In general, the percolation approach can be applied when the spatial correlation length for the random potential is much larger than the phase coherence length [24, 25]. This is a very powerful tool for the description of charge transport in disordered systems with localized states, which occurs due to the electron hops from one site to another [26, 27]. It should be noted that the percolation theory was applied to explain the properties not only of doped semiconductors, but also granular metals [28], manganese oxides [29], quantum Hall plateau transistors [30], high- cuprates [31], and so forth. Moreover, the percolation phase was directly observed in vanadium dioxide close to the Mott transition by means of nanoscale X-ray imaging [32].

The second approach is less stringent and leads to a noticeable overestimation of the width of the crossover region. General description of the crossover from the Mott to ES VRH on the basis of rather complex multivariable integral equation, which cannot be solved analytically and needs rather difficult numerical analysis, was proposed in [13]. In [14, 22, 23] the procedure based on the optimization of the exponent in the expression for the hopping probability and using the interpolation expression for the DOS, (here is integer which is equal to 0 for the Mott mechanism and to 2 for the ES VRH), has been proposed. This approach leads to quite simple analytical expressions but, as we mentioned above, is less stringent than the percolation task.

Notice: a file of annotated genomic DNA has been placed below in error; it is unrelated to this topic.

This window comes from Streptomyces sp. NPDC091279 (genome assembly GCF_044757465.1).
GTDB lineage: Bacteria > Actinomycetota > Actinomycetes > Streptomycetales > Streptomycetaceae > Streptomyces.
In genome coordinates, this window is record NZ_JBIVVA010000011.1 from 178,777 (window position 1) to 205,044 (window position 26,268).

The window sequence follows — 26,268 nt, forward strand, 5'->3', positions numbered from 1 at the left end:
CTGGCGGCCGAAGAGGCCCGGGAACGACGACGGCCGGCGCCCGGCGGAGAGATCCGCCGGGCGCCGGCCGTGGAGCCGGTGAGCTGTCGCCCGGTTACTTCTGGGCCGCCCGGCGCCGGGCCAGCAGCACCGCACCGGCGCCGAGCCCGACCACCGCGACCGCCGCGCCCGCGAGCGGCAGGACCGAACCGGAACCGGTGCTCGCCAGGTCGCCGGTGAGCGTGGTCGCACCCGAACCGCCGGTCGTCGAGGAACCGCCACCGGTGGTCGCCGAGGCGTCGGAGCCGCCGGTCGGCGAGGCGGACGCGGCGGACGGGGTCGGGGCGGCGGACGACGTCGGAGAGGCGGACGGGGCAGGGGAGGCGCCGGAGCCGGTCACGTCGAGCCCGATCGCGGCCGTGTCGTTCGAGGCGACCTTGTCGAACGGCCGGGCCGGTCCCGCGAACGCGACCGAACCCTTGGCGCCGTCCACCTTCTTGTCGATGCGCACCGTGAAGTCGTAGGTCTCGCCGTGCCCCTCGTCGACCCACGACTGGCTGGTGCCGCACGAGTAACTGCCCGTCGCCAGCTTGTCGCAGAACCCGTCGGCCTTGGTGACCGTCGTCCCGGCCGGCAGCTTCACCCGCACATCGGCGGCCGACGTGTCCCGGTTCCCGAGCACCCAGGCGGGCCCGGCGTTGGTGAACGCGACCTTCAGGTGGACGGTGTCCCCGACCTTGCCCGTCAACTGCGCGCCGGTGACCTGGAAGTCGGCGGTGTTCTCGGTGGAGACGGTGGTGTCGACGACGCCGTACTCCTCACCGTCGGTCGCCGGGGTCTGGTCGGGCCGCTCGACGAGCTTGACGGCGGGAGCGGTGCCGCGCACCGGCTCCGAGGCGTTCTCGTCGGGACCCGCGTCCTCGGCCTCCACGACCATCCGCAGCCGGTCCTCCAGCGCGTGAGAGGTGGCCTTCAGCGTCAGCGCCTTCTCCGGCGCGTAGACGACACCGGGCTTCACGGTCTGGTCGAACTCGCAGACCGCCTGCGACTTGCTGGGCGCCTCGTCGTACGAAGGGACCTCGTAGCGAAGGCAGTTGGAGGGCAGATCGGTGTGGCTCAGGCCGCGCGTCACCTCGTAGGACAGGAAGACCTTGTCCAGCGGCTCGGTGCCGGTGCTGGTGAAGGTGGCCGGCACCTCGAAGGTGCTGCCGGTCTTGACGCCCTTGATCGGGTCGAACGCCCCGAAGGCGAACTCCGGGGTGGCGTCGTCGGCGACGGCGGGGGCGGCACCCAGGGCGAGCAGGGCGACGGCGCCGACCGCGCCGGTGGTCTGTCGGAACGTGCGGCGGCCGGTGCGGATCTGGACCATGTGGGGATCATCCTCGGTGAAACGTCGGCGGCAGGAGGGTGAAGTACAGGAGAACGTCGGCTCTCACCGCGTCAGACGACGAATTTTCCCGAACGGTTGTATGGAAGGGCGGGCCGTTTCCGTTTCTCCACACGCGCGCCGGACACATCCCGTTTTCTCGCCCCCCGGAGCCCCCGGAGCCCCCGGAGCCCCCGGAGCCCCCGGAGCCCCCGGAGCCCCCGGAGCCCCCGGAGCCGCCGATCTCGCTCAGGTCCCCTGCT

In addition to the crossover from the Mott to ES VRH, there is another, less studied low crossover, between VRH and a simple activation dependence (SAD) [33]. For the SAD the temperature behavior of resistivity is described by (1) but with the exponent . Actually, the SAD may occur for different reasons. At high it could indicate the nearest neighbor hopping (NNH) [23, 34–36], or a band conductivity [6, 37]. At low , however, the probability of both the NNH and band conductivity becomes negligibly small. Thus, the SAD at low is usually associated with a hard gap (HG) in the DOS [38], that is, in a certain energy range . One of the reason of the HG in doped semiconductors could be the Coulomb interaction [39, 40]. The manifestation of these mechanisms depends not only on the concentration of the main impurities , but also on the degree of compensation of the semiconductor, .